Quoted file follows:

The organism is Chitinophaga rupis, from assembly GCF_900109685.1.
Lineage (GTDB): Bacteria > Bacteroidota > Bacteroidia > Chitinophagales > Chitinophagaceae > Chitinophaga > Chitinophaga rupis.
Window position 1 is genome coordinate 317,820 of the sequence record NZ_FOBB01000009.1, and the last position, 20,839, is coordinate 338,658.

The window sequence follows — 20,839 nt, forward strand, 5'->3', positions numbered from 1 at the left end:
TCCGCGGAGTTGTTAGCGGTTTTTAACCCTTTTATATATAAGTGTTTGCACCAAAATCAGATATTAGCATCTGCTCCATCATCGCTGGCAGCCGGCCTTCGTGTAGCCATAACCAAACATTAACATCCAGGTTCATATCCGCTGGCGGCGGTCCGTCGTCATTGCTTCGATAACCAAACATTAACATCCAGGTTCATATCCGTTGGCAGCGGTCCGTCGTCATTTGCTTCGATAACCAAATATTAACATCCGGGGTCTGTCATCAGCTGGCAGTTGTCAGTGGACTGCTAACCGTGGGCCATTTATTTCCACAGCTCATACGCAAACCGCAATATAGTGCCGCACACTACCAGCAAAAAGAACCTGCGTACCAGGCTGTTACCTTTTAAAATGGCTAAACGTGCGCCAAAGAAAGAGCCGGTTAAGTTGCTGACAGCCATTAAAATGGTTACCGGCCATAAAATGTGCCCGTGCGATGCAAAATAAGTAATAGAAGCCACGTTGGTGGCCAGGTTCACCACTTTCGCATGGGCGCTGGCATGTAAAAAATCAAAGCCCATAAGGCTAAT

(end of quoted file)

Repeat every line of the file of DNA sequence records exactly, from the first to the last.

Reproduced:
The organism is Chitinophaga rupis, from assembly GCF_900109685.1.
Lineage (GTDB): Bacteria > Bacteroidota > Bacteroidia > Chitinophagales > Chitinophagaceae > Chitinophaga > Chitinophaga rupis.
Window position 1 is genome coordinate 317,820 of the sequence record NZ_FOBB01000009.1, and the last position, 20,839, is coordinate 338,658.

The window sequence follows — 20,839 nt, forward strand, 5'->3', positions numbered from 1 at the left end:
TCCGCGGAGTTGTTAGCGGTTTTTAACCCTTTTATATATAAGTGTTTGCACCAAAATCAGATATTAGCATCTGCTCCATCATCGCTGGCAGCCGGCCTTCGTGTAGCCATAACCAAACATTAACATCCAGGTTCATATCCGCTGGCGGCGGTCCGTCGTCATTGCTTCGATAACCAAACATTAACATCCAGGTTCATATCCGTTGGCAGCGGTCCGTCGTCATTTGCTTCGATAACCAAATATTAACATCCGGGGTCTGTCATCAGCTGGCAGTTGTCAGTGGACTGCTAACCGTGGGCCATTTATTTCCACAGCTCATACGCAAACCGCAATATAGTGCCGCACACTACCAGCAAAAAGAACCTGCGTACCAGGCTGTTACCTTTTAAAATGGCTAAACGTGCGCCAAAGAAAGAGCCGGTTAAGTTGCTGACAGCCATTAAAATGGTTACCGGCCATAAAATGTGCCCGTGCGATGCAAAATAAGTAATAGAAGCCACGTTGGTGGCCAGGTTCACCACTTTCGCATGGGCGCTGGCATGTAAAAAATCAAAGCCCATAAGGCTAAT